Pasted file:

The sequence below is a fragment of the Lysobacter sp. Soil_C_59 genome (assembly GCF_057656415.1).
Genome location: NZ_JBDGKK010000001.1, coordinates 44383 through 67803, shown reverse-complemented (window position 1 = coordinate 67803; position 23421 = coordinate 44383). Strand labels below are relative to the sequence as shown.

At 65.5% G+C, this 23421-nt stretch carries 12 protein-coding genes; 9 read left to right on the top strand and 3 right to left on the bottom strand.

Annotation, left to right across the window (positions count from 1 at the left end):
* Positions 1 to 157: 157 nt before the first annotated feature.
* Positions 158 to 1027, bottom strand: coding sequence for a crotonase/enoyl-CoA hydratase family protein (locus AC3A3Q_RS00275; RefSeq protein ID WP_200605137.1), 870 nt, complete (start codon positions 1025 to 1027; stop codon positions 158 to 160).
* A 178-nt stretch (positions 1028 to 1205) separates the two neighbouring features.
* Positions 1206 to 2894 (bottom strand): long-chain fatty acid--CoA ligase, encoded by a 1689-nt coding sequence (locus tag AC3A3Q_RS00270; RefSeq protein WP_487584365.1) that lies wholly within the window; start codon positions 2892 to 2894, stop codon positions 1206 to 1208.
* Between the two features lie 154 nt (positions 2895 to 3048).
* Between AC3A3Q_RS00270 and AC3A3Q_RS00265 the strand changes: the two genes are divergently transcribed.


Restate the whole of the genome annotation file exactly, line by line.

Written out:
The sequence below is a fragment of the Lysobacter sp. Soil_C_59 genome (assembly GCF_057656415.1).
Genome location: NZ_JBDGKK010000001.1, coordinates 44383 through 67803, shown reverse-complemented (window position 1 = coordinate 67803; position 23421 = coordinate 44383). Strand labels below are relative to the sequence as shown.

At 65.5% G+C, this 23421-nt stretch carries 12 protein-coding genes; 9 read left to right on the top strand and 3 right to left on the bottom strand.

Annotation, left to right across the window (positions count from 1 at the left end):
* Positions 1 to 157: 157 nt before the first annotated feature.
* Positions 158 to 1027, bottom strand: coding sequence for a crotonase/enoyl-CoA hydratase family protein (locus AC3A3Q_RS00275; RefSeq protein ID WP_200605137.1), 870 nt, complete (start codon positions 1025 to 1027; stop codon positions 158 to 160).
* A 178-nt stretch (positions 1028 to 1205) separates the two neighbouring features.
* Positions 1206 to 2894 (bottom strand): long-chain fatty acid--CoA ligase, encoded by a 1689-nt coding sequence (locus tag AC3A3Q_RS00270; RefSeq protein WP_487584365.1) that lies wholly within the window; start codon positions 2892 to 2894, stop codon positions 1206 to 1208.
* Between the two features lie 154 nt (positions 2895 to 3048).
* Between AC3A3Q_RS00270 and AC3A3Q_RS00265 the strand changes: the two genes are divergently transcribed.